Due to the threat IEDs pose to the United States and our interests abroad, the HSI CPI Unit established a specialized program to initiate investigations and share law enforcement intelligence information concerning the illicit movement of IED components and precursor chemicals. To this end, HSI partnered with CBP, the National Protection and Programs Directorate’s Office of Bombing Prevention, and DOS and DOD, specifically with the Joint Improvised Explosive Device Defeat Organization (JIEDDO). As part of HSI’s own counter-IED strategy, these partners are currently working with our colleagues in CBP to schedule additional investigative and interdiction training for customs and law enforcement officials in Afghanistan and Pakistan. In December 2010, HSI provided training for approximately 100 customs officials from these countries.

HSI’s collaboration with JIEDDO’s homemade explosives working group has led to a better understanding of how transnational criminal networks are exploiting the global supply chain to illegally move IED precursor chemicals. Additionally, HSI’s Attaché office in Kabul, Afghanistan worked with JIEDDO elements in country to identify networks smuggling IED precursor chemicals from Pakistan into Afghanistan.

HSI also worked with the DOS during the U.S.-Pakistan Strategic Dialogue relating to IEDs and controls of IED components and precursor chemicals. These partnerships are leading to a more holistic approach, allowing agencies to identify the most effective method to disrupt the criminal and terrorist networks procuring and using IEDs.

Project Shield America (PSA)

One of the most effective tools HSI special agents use as part of HSI’s larger counter-proliferation strategy is our industry outreach program, Project Shield America (PSA). Through this program, HSI special agents conduct outreach to manufacturers and exporters of strategic commodities to educate them on U.S. export control laws, discuss export licensing issues and requirements, teach them how to identify “red flag” indicators used in illegal procurement, and explain which government agencies are responsible for the licensing of different categories of export-controlled commodities and technology. By the end of 2011, HSI special agents had delivered over 20,000 outreach presentations to private industry and other entities as part of the PSA program.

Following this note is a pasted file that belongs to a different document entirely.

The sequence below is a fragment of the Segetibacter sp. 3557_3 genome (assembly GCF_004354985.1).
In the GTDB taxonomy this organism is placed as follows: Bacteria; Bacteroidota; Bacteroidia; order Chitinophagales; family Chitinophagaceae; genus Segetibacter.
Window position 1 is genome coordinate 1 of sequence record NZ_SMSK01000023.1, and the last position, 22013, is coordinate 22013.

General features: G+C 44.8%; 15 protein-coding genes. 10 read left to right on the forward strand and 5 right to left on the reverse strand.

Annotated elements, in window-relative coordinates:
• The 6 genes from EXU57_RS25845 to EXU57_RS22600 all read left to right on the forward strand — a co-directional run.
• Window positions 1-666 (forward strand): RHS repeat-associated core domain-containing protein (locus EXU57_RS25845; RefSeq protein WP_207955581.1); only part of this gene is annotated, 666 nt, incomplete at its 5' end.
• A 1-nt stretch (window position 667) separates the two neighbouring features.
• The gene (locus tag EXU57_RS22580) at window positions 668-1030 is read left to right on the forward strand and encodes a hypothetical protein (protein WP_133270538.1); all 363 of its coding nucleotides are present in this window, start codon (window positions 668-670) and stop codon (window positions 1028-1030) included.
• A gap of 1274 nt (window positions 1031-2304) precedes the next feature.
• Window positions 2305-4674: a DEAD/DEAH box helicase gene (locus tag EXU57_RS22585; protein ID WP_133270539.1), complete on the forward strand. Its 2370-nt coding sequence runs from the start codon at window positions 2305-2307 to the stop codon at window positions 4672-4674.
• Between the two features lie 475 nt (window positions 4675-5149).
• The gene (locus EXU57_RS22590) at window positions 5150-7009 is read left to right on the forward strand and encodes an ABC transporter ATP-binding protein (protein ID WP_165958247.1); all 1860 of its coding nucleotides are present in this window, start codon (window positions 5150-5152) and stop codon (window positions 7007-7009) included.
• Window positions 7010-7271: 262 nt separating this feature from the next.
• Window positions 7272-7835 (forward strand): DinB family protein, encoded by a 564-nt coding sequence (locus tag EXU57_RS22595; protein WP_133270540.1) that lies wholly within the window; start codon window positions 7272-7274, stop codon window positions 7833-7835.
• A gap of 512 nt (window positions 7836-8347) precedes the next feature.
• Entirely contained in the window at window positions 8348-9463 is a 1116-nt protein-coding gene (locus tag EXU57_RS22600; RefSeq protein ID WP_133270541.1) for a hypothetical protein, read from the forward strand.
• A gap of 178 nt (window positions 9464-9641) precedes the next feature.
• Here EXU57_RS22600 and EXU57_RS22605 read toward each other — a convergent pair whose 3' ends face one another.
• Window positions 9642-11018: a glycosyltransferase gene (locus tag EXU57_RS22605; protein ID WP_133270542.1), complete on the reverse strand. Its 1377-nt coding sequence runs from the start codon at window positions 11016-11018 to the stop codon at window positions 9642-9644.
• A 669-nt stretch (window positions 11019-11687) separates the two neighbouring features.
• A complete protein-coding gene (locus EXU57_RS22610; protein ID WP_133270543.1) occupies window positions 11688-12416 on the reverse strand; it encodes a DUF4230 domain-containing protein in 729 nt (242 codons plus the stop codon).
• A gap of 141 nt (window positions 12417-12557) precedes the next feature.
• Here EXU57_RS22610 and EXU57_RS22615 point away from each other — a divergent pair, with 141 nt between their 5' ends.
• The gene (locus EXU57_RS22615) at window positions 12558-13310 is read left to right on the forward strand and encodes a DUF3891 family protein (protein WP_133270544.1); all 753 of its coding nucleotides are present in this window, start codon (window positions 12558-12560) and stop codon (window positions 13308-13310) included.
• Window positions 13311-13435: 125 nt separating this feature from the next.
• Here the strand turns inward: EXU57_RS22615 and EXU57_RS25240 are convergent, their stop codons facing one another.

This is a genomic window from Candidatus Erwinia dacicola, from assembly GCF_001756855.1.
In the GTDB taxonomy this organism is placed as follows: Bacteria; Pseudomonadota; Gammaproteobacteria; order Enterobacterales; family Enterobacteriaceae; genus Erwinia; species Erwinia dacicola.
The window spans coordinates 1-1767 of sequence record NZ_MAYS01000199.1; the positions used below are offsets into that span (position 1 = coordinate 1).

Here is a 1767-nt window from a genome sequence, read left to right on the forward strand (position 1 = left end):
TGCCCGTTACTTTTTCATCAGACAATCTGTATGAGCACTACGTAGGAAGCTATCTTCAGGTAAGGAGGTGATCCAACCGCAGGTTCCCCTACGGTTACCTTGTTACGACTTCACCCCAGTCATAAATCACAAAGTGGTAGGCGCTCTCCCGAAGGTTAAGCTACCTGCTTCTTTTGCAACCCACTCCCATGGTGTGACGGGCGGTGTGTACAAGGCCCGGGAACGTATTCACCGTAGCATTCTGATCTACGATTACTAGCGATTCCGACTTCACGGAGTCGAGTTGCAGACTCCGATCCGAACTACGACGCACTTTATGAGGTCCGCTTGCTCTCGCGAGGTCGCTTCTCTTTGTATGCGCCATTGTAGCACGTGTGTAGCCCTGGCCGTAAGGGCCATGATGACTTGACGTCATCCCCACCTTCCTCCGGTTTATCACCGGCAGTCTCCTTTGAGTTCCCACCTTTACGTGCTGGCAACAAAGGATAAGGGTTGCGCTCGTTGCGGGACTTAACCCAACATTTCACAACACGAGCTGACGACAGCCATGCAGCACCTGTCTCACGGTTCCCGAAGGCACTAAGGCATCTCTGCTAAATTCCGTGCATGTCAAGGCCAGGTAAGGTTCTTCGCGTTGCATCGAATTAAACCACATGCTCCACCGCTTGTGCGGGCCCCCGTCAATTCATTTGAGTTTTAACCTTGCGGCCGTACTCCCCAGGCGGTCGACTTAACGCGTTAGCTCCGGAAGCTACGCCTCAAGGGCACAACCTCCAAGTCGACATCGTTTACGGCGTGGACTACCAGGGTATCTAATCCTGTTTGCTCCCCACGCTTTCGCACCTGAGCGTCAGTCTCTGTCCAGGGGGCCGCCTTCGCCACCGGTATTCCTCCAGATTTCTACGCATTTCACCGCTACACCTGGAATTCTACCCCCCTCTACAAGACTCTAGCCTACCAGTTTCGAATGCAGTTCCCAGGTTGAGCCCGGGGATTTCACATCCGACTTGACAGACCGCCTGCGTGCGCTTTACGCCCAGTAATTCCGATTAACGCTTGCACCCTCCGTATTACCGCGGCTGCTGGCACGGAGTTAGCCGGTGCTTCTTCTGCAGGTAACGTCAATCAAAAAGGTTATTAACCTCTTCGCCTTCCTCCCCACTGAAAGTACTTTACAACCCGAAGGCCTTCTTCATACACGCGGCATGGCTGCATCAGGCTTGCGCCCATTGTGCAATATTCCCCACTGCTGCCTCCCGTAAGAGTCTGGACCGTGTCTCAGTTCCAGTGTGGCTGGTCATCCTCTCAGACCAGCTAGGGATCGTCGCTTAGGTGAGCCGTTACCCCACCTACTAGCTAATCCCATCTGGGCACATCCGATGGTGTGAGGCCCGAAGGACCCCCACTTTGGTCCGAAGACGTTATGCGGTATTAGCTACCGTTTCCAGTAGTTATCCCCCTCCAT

Export Enforcement Coordination Center (E2C2)

A part of the President’s Export Control Reform Initiative is to improve law enforcement coordination to investigate violations of U.S. export control laws. In November 2010, President Obama signed an Executive Order creating the Export Enforcement Coordination Center (E2C2) – a multi­agency center housed within HSI that serves as the primary government forum for the exchange of information and intelligence related to export enforcement. Operational since April of this year, the E2C2, which is managed and operated by ICE, enhances the United States’ ability to combat illicit proliferation by working to coordinate investigative and enforcement activities related to export control.

The E2C2 is staffed with full¬-time personnel from HSI, as well as individuals detailed from other departments and agencies including the U.S. Departments of State, Treasury, Defense, Justice, Commerce, and Energy; the Office of the Director of National Intelligence; and other Executive Branch departments, agencies or offices as designated by the President. Specifically, the functions of the E2C2 include:

  • Coordinating the de¬-confliction of criminal and administrative enforcement actions, and resolving conflicts among partner agencies that have not been otherwise resolved in the field;
  • Serving as a primary point of contact between enforcement authorities and agencies engaged in export licensing;
  • Coordinating law enforcement public outreach activities related to U.S. export controls; and
  • Establishing Government-wide statistical tracking capabilities for U.S. export enforcement activities.

The E2C2 replaced HSI’s National Export Enforcement Coordination Network (NEECN), which led coordination among DHS components to address challenges inherent in dismantling transnational procurement networks. Unlike the NEECN, the Executive Order requires E2C2 participation by law enforcement and the intelligence community.

Conclusion

HSI special agents are working hard to ensure that IED components and precursors do not reach the wrong hands, and to prosecute those who subvert the rule of law and threaten our national security. Furthermore, HSI is coordinating our efforts with other U.S. and foreign governments to enhance our and other agencies to counter IED abilities. We look forward to continuing to work with this Subcommittee on this critical national security issue.

Thank you once again for the opportunity to appear before you today. I would be pleased to answer any questions.

Review Date: 
July 12, 2012